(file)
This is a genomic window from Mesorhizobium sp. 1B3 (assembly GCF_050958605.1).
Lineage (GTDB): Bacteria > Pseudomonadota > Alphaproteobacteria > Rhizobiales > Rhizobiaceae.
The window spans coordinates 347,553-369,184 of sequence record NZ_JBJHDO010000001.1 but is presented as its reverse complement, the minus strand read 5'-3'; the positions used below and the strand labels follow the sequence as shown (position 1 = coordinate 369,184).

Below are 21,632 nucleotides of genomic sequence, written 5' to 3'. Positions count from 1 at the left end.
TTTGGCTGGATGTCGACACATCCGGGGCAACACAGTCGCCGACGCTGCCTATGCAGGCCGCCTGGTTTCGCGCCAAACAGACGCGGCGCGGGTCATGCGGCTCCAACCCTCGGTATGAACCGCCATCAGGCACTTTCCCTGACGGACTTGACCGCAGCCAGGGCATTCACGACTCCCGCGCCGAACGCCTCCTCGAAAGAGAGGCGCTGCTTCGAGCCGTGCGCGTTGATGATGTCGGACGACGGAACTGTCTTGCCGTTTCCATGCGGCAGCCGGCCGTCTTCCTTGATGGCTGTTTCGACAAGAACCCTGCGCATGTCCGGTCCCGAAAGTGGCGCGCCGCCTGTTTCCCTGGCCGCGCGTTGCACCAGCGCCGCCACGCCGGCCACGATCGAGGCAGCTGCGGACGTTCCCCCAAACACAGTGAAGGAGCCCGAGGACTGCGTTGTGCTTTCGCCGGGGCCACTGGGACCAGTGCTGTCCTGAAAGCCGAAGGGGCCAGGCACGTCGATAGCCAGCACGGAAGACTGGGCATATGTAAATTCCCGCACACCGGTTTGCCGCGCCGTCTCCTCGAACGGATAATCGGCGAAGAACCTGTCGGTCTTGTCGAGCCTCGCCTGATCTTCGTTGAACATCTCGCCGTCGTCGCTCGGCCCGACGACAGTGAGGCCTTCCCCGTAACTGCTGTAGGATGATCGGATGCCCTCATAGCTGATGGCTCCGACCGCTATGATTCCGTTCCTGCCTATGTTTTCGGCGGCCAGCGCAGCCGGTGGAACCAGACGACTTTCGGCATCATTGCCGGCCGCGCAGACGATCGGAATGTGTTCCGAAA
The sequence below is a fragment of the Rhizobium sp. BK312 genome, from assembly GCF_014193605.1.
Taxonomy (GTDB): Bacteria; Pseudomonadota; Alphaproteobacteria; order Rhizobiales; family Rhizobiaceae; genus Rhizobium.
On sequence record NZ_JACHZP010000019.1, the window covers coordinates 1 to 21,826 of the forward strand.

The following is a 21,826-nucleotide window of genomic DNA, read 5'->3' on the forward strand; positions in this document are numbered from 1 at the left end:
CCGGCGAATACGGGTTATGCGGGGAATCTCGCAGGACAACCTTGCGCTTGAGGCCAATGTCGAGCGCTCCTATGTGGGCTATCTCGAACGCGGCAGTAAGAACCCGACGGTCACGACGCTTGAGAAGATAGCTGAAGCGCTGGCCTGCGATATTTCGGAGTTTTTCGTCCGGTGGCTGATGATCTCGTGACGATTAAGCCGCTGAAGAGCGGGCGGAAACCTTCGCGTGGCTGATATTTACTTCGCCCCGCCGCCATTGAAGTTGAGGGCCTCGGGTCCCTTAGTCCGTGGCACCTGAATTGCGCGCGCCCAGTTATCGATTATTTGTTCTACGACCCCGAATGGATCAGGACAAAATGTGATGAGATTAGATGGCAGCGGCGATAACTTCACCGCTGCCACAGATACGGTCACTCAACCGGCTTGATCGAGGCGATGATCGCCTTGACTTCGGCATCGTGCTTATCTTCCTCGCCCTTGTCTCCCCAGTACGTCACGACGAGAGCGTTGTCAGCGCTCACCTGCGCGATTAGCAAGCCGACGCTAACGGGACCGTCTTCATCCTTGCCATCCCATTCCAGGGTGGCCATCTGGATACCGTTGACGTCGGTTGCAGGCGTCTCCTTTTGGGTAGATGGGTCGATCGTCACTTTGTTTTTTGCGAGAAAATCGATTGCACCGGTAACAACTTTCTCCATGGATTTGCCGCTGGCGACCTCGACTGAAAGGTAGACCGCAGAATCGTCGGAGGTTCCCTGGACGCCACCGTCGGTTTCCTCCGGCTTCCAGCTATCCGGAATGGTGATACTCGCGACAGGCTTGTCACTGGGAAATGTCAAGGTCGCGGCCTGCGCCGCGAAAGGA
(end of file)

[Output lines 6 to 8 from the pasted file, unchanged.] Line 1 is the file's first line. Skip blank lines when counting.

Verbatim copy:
The sequence below is a fragment of the Rhizobium sp. BK312 genome, from assembly GCF_014193605.1.
Taxonomy (GTDB): Bacteria; Pseudomonadota; Alphaproteobacteria; order Rhizobiales; family Rhizobiaceae; genus Rhizobium.
On sequence record NZ_JACHZP010000019.1, the window covers coordinates 1 to 21,826 of the forward strand.